- The Washington Times - Friday, April 25, 2003

Residents of the Parkfair Apartments in Northwest still find it hard to believe that the complex where rats roamed and pipes leaked three years ago is now a cozy dwelling.
"You know it's home because it says so on the outside structure, but all the ugliness has been erased," Lucille Coutard, president of the tenants' association for 1611 Park Road NW, said of the first time she returned to the building in January. She had moved there in 1978 with her husband and two children.
Three years ago, the five-story Park Road complex was on the mayor's "hot list" of properties facing condemnation. So the mostly Vietnamese, black and Latino residents started an effort to get the place back in shape.
They succeeded, and yesterday residents were showing off their affordable efficiencies and one- and two-bedroom apartments following a ceremony during which the tan-brick complex was blessed by Cardinal Theodore McCarrick, head of the Archdiocese of Washington.
Tenants organized meetings that were translated into Vietnamese and Spanish so all could understand how to keep the complex alive. Their efforts culminated in a set of organizations and businesses, including the city government and Victory Housing, the nonprofit affordable housing arm of the archdiocese, carrying out a $4 million renovation project.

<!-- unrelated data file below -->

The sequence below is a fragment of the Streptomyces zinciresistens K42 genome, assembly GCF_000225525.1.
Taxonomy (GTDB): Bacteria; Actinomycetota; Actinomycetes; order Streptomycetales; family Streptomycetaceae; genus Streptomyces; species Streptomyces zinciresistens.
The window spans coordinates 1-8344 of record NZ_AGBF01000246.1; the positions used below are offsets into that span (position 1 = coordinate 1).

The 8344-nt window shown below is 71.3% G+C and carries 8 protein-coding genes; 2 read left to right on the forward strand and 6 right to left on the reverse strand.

Cardinal McCarrick said a project such as this proves the worth of faith-based initiatives and may quiet some critics. He said the complex isn't restricted to tenants who are Catholics or members of other Christian denominations.
"Sometimes [faith-based groups are] the only ones who are willing to help," he said. "If you have faith, you want to do things to help people. You want to make sure everyone has a place to live comfortably and safely and decently."
Mrs. Coutard said she was thrilled with Victory Housing's plans for making the apartments liveable.
"I'm not looking at it from the religion standpoint," Mrs. Coutard said. "I'm looking at it from what Victory Housing said from early on that people shouldn't be living like this."
Mayor Anthony A. Williams, D.C. Council member Jim Graham, Ward 1 Democrat, and several lawyers, advocacy groups and businesses that helped the tenants in the process attended the grand re-opening.
"This is truly evidence of how a collaboration of a faith-based group and the government can come together," said Stanley Jackson, director of the D.C. Department of Housing and Community Development.
He called the apartments proof of what the city government can do with the help of groups such as Victory Housing, and said he hopes the city will continue the partnership.
The city and Victory Housing are now working on a senior-housing complex at 14th and Irving streets NW.

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